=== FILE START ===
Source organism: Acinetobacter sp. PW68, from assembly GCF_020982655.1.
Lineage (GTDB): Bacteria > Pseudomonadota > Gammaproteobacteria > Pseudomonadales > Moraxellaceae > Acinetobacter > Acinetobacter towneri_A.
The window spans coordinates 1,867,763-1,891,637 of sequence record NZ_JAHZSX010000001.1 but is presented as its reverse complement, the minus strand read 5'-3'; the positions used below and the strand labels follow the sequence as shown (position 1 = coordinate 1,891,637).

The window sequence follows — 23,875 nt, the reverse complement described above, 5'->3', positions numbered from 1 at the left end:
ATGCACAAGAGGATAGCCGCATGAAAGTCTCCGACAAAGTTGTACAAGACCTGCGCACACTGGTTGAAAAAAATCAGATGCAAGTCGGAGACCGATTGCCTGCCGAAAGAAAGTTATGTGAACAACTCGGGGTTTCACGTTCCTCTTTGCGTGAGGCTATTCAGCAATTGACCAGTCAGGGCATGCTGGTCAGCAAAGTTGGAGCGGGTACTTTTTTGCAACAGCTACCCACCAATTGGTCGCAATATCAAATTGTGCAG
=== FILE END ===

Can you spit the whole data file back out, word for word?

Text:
Source organism: Acinetobacter sp. PW68, from assembly GCF_020982655.1.
Lineage (GTDB): Bacteria > Pseudomonadota > Gammaproteobacteria > Pseudomonadales > Moraxellaceae > Acinetobacter > Acinetobacter towneri_A.
The window spans coordinates 1,867,763-1,891,637 of sequence record NZ_JAHZSX010000001.1 but is presented as its reverse complement, the minus strand read 5'-3'; the positions used below and the strand labels follow the sequence as shown (position 1 = coordinate 1,891,637).

The window sequence follows — 23,875 nt, the reverse complement described above, 5'->3', positions numbered from 1 at the left end:
ATGCACAAGAGGATAGCCGCATGAAAGTCTCCGACAAAGTTGTACAAGACCTGCGCACACTGGTTGAAAAAAATCAGATGCAAGTCGGAGACCGATTGCCTGCCGAAAGAAAGTTATGTGAACAACTCGGGGTTTCACGTTCCTCTTTGCGTGAGGCTATTCAGCAATTGACCAGTCAGGGCATGCTGGTCAGCAAAGTTGGAGCGGGTACTTTTTTGCAACAGCTACCCACCAATTGGTCGCAATATCAAATTGTGCAG